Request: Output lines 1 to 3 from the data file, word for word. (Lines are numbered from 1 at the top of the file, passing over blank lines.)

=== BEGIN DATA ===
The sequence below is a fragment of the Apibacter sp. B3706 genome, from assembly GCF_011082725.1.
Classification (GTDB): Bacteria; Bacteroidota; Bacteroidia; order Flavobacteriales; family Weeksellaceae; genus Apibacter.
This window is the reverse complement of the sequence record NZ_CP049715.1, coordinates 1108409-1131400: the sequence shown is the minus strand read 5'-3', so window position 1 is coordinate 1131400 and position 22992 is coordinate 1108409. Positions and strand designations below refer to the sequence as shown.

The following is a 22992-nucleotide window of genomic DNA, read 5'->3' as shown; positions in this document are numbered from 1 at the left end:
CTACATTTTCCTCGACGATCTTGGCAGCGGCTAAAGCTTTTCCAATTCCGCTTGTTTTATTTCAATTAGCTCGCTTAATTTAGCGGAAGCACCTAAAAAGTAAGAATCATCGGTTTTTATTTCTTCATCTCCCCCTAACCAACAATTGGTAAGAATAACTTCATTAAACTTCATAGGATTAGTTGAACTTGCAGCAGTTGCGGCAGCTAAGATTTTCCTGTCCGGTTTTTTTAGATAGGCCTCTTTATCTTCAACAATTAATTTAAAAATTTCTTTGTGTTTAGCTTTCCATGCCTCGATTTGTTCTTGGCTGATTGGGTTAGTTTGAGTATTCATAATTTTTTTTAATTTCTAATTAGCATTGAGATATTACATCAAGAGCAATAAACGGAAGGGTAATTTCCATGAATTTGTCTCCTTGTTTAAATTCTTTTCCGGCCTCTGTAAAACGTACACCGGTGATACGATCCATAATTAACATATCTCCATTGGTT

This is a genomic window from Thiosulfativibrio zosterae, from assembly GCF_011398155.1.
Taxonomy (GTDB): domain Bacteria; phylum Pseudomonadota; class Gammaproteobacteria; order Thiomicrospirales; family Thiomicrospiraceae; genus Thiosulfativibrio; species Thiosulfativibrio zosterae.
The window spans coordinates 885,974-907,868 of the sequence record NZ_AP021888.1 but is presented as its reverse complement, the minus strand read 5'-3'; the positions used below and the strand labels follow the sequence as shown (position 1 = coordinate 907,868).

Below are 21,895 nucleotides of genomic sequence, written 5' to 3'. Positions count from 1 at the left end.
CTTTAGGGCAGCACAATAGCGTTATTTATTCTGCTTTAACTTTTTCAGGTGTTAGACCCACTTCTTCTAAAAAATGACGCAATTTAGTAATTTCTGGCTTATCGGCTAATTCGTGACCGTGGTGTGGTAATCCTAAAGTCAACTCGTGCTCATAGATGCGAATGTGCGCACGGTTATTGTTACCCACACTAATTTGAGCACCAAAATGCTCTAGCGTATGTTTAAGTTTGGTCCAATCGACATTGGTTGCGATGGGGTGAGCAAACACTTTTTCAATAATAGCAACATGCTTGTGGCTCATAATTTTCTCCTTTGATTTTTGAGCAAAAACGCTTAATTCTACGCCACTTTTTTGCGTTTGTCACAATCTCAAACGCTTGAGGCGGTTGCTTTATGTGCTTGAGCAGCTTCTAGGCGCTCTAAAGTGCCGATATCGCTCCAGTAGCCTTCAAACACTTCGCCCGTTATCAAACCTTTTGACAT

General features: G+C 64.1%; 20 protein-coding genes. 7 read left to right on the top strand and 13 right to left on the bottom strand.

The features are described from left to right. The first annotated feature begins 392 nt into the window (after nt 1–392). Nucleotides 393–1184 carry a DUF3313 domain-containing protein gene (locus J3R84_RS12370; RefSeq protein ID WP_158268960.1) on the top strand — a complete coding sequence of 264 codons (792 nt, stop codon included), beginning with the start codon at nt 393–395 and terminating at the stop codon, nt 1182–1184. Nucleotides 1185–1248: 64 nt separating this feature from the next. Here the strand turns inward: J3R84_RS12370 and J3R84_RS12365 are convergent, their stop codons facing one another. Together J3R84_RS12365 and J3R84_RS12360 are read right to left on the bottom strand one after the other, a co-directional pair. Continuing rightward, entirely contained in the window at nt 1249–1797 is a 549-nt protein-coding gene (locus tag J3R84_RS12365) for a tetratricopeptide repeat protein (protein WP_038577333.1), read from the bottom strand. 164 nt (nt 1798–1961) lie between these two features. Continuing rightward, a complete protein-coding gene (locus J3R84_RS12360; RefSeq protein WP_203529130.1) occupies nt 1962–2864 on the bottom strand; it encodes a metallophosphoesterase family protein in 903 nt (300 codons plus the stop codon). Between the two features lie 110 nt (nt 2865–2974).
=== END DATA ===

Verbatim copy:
The sequence below is a fragment of the Apibacter sp. B3706 genome, from assembly GCF_011082725.1.
Classification (GTDB): Bacteria; Bacteroidota; Bacteroidia; order Flavobacteriales; family Weeksellaceae; genus Apibacter.
This window is the reverse complement of the sequence record NZ_CP049715.1, coordinates 1108409-1131400: the sequence shown is the minus strand read 5'-3', so window position 1 is coordinate 1131400 and position 22992 is coordinate 1108409. Positions and strand designations below refer to the sequence as shown.